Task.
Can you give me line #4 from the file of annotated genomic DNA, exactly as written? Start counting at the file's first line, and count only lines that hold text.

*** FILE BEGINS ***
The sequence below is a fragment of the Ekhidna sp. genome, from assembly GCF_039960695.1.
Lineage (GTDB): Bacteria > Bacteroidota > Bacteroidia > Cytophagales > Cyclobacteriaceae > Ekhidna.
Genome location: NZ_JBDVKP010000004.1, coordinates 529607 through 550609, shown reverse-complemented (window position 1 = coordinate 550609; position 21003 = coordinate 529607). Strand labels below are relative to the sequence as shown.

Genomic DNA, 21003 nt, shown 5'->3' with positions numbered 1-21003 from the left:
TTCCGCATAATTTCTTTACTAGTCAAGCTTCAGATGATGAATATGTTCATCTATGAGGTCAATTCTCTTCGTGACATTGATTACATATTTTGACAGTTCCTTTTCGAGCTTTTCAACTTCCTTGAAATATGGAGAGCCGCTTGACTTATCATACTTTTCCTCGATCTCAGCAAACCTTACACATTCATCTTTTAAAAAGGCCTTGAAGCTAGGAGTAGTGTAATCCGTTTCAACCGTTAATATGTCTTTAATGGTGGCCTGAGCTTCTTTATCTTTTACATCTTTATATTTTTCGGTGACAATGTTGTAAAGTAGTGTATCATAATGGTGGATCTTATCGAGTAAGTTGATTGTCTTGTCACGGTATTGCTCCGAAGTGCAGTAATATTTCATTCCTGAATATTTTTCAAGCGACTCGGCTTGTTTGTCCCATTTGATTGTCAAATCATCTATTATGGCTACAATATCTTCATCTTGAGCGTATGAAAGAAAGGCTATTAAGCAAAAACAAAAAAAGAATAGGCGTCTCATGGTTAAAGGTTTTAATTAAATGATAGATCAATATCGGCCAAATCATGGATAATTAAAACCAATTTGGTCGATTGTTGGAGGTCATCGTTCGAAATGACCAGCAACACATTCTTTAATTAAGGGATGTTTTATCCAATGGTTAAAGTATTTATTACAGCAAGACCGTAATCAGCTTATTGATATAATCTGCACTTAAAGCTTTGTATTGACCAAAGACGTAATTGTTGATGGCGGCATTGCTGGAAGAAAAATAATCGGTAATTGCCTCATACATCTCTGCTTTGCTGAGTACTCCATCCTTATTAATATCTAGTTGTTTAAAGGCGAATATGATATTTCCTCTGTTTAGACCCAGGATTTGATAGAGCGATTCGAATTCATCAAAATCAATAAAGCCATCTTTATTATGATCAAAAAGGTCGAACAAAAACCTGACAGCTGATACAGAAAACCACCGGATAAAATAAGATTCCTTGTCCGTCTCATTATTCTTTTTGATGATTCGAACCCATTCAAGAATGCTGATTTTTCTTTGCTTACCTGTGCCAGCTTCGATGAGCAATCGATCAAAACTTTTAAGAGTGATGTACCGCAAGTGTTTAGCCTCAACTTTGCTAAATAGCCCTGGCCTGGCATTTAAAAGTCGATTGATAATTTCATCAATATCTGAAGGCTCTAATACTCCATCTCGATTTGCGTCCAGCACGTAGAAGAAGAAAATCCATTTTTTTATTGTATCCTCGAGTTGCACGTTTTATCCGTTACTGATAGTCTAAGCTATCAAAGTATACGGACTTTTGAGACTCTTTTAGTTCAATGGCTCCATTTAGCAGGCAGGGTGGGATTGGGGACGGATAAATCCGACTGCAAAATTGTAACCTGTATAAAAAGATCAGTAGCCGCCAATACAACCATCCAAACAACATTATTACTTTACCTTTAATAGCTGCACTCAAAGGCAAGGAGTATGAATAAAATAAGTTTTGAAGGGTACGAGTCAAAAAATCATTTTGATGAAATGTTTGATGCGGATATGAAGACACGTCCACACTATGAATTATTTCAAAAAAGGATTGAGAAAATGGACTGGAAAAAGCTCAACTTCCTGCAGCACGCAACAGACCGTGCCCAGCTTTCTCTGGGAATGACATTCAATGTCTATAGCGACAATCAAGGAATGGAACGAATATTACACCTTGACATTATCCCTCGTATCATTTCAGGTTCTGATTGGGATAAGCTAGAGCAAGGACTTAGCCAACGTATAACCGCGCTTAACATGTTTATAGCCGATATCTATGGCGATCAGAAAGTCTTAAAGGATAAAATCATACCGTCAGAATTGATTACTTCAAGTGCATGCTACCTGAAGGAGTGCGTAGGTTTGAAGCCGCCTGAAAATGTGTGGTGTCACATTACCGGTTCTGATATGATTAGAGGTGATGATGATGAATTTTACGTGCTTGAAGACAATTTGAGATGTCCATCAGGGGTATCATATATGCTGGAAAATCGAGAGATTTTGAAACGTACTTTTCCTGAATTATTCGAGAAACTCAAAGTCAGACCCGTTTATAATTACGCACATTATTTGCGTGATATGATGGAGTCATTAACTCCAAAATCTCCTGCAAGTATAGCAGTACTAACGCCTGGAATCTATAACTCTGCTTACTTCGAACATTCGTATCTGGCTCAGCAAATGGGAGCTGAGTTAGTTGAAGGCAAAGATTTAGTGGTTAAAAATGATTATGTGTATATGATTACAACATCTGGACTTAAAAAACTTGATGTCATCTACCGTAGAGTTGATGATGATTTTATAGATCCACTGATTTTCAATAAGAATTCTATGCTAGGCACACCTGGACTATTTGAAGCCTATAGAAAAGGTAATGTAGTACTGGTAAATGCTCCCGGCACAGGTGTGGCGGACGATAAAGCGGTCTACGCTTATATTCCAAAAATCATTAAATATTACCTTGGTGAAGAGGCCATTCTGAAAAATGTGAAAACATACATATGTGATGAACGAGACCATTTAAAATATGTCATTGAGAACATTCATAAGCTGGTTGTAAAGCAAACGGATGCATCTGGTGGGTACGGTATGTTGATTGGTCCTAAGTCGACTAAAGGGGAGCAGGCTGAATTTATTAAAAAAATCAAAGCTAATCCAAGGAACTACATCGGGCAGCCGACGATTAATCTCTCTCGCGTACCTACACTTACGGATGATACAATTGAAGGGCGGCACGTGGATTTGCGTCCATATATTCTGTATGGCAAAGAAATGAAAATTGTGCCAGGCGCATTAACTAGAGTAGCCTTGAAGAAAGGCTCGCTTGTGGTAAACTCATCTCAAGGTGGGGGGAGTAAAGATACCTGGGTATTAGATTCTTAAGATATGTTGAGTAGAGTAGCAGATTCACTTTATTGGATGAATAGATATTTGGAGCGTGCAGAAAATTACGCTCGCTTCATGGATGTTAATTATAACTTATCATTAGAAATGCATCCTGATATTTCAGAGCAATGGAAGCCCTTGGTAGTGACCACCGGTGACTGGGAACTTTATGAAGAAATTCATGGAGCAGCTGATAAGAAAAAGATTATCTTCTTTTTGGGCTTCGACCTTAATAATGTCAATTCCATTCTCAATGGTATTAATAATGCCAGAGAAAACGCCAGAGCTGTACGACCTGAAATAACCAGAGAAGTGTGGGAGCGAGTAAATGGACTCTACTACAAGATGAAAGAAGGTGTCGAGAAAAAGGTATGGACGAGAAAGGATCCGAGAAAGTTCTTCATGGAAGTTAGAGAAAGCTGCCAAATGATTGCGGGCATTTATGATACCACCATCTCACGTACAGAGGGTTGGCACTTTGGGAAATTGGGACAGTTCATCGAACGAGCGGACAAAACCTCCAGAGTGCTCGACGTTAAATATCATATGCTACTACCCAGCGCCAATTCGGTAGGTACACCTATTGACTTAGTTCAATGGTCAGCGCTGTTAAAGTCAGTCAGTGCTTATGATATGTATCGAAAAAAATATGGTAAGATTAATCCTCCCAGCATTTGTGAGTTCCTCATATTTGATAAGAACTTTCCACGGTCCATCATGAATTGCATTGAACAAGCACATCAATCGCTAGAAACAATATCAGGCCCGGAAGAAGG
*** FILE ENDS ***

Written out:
Genomic DNA, 21003 nt, shown 5'->3' with positions numbered 1-21003 from the left: